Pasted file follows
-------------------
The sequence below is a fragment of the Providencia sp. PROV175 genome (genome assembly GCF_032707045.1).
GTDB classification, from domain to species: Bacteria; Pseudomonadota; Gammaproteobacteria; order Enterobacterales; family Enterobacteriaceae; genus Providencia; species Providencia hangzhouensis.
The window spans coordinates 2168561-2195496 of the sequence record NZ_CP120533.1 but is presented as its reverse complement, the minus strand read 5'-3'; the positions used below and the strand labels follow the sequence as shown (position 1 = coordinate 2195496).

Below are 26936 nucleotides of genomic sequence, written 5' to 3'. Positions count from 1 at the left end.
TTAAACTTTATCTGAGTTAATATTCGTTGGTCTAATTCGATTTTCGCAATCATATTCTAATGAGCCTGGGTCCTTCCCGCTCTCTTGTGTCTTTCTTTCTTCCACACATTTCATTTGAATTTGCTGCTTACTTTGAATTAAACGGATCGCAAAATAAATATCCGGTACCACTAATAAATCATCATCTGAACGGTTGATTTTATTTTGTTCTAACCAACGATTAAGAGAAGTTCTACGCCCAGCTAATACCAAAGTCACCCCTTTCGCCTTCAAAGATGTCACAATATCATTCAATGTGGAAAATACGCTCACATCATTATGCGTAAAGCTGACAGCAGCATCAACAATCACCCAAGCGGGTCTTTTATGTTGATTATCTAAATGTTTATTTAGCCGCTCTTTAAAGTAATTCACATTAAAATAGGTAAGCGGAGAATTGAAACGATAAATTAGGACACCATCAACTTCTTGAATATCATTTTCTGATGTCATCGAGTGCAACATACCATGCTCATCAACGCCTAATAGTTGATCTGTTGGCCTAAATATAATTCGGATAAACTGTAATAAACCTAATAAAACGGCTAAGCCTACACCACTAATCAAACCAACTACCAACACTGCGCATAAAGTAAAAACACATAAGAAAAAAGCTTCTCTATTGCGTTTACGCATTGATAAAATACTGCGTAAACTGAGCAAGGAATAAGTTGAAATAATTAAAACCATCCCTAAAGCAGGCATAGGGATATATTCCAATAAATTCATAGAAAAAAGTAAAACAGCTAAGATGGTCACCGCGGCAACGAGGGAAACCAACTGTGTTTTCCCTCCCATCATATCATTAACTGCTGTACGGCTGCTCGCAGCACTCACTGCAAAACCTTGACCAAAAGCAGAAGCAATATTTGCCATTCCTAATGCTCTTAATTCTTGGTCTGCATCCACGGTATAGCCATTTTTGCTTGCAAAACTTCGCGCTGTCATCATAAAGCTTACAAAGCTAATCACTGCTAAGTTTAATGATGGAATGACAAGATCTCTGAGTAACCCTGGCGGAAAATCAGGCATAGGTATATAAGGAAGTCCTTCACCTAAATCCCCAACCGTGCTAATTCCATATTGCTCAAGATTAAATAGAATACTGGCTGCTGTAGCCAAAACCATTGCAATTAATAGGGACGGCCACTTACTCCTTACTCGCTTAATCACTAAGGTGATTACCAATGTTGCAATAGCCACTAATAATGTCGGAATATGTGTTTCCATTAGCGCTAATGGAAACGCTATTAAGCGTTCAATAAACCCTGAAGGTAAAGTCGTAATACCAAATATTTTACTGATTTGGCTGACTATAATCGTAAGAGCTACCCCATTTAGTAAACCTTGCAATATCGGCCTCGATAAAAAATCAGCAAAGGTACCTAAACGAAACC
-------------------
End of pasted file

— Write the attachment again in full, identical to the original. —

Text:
The sequence below is a fragment of the Providencia sp. PROV175 genome (genome assembly GCF_032707045.1).
GTDB classification, from domain to species: Bacteria; Pseudomonadota; Gammaproteobacteria; order Enterobacterales; family Enterobacteriaceae; genus Providencia; species Providencia hangzhouensis.
The window spans coordinates 2168561-2195496 of the sequence record NZ_CP120533.1 but is presented as its reverse complement, the minus strand read 5'-3'; the positions used below and the strand labels follow the sequence as shown (position 1 = coordinate 2195496).

Below are 26936 nucleotides of genomic sequence, written 5' to 3'. Positions count from 1 at the left end.
TTAAACTTTATCTGAGTTAATATTCGTTGGTCTAATTCGATTTTCGCAATCATATTCTAATGAGCCTGGGTCCTTCCCGCTCTCTTGTGTCTTTCTTTCTTCCACACATTTCATTTGAATTTGCTGCTTACTTTGAATTAAACGGATCGCAAAATAAATATCCGGTACCACTAATAAATCATCATCTGAACGGTTGATTTTATTTTGTTCTAACCAACGATTAAGAGAAGTTCTACGCCCAGCTAATACCAAAGTCACCCCTTTCGCCTTCAAAGATGTCACAATATCATTCAATGTGGAAAATACGCTCACATCATTATGCGTAAAGCTGACAGCAGCATCAACAATCACCCAAGCGGGTCTTTTATGTTGATTATCTAAATGTTTATTTAGCCGCTCTTTAAAGTAATTCACATTAAAATAGGTAAGCGGAGAATTGAAACGATAAATTAGGACACCATCAACTTCTTGAATATCATTTTCTGATGTCATCGAGTGCAACATACCATGCTCATCAACGCCTAATAGTTGATCTGTTGGCCTAAATATAATTCGGATAAACTGTAATAAACCTAATAAAACGGCTAAGCCTACACCACTAATCAAACCAACTACCAACACTGCGCATAAAGTAAAAACACATAAGAAAAAAGCTTCTCTATTGCGTTTACGCATTGATAAAATACTGCGTAAACTGAGCAAGGAATAAGTTGAAATAATTAAAACCATCCCTAAAGCAGGCATAGGGATATATTCCAATAAATTCATAGAAAAAAGTAAAACAGCTAAGATGGTCACCGCGGCAACGAGGGAAACCAACTGTGTTTTCCCTCCCATCATATCATTAACTGCTGTACGGCTGCTCGCAGCACTCACTGCAAAACCTTGACCAAAAGCAGAAGCAATATTTGCCATTCCTAATGCTCTTAATTCTTGGTCTGCATCCACGGTATAGCCATTTTTGCTTGCAAAACTTCGCGCTGTCATCATAAAGCTTACAAAGCTAATCACTGCTAAGTTTAATGATGGAATGACAAGATCTCTGAGTAACCCTGGCGGAAAATCAGGCATAGGTATATAAGGAAGTCCTTCACCTAAATCCCCAACCGTGCTAATTCCATATTGCTCAAGATTAAATAGAATACTGGCTGCTGTAGCCAAAACCATTGCAATTAATAGGGACGGCCACTTACTCCTTACTCGCTTAATCACTAAGGTGATTACCAATGTTGCAATAGCCACTAATAATGTCGGAATATGTGTTTCCATTAGCGCTAATGGAAACGCTATTAAGCGTTCAATAAACCCTGAAGGTAAAGTCGTAATACCAAATATTTTACTGATTTGGCTGACTATAATCGTAAGAGCTACCCCATTTAGTAAACCTTGCAATATCGGCCTCGATAAAAAATCAGCAAAGGTACCTAAACGAAACC